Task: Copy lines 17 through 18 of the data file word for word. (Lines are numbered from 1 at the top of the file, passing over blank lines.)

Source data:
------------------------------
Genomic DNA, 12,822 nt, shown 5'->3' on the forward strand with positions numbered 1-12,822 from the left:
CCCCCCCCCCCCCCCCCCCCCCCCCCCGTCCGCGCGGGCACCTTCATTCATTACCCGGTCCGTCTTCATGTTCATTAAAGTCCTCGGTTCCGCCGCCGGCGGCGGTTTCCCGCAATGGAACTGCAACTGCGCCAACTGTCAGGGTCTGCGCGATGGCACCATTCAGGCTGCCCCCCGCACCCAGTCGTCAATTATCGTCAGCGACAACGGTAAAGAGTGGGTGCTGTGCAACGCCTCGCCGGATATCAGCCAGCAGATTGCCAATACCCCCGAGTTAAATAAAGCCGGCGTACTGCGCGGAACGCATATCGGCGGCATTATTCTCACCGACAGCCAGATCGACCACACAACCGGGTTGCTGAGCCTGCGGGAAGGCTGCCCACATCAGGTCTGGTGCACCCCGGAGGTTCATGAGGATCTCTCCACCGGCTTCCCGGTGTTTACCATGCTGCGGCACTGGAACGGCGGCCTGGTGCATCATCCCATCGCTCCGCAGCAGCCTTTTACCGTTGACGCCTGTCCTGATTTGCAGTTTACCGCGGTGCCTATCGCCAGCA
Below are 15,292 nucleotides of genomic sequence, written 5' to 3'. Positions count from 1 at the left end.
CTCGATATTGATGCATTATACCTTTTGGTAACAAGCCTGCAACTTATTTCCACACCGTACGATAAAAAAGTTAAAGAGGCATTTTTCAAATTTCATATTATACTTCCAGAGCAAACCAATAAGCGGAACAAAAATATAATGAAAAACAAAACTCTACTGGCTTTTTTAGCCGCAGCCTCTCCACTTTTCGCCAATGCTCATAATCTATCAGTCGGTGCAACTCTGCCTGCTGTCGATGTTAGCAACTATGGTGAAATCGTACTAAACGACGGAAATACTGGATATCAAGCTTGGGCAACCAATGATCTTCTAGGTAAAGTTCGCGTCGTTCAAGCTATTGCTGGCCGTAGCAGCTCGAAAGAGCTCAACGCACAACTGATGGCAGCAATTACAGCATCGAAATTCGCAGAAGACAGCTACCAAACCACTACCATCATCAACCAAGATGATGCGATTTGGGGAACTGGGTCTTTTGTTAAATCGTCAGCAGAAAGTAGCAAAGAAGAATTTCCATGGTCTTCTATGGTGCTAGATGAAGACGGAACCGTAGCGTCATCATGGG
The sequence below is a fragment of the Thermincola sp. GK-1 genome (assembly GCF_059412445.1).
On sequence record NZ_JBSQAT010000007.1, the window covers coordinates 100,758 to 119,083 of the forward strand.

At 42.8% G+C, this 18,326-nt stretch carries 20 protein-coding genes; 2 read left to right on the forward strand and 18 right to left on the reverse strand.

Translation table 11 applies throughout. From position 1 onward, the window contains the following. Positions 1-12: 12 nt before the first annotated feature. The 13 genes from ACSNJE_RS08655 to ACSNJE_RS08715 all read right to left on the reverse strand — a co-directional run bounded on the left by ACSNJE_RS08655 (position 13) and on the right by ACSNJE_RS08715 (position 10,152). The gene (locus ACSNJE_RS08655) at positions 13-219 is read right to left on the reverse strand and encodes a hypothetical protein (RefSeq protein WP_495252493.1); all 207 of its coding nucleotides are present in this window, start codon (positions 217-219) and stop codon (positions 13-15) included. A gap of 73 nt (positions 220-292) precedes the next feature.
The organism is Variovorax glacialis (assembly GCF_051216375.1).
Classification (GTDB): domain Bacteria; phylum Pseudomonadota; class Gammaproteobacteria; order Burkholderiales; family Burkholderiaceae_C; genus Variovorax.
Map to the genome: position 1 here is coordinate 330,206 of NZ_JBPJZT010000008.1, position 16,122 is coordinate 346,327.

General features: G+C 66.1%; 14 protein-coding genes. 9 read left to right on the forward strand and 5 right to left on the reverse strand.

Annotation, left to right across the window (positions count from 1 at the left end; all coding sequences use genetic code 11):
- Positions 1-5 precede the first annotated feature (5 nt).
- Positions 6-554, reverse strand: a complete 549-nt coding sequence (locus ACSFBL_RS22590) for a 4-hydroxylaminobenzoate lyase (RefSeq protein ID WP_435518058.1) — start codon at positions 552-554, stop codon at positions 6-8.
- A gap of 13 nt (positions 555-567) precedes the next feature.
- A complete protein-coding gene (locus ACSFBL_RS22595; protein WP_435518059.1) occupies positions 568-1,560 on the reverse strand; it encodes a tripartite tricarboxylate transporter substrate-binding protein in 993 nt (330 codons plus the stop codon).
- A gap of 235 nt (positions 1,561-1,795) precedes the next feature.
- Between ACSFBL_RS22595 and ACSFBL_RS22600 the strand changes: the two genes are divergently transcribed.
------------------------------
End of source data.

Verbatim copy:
- A complete protein-coding gene (locus ACSFBL_RS22595; protein WP_435518059.1) occupies positions 568-1,560 on the reverse strand; it encodes a tripartite tricarboxylate transporter substrate-binding protein in 993 nt (330 codons plus the stop codon).
- A gap of 235 nt (positions 1,561-1,795) precedes the next feature.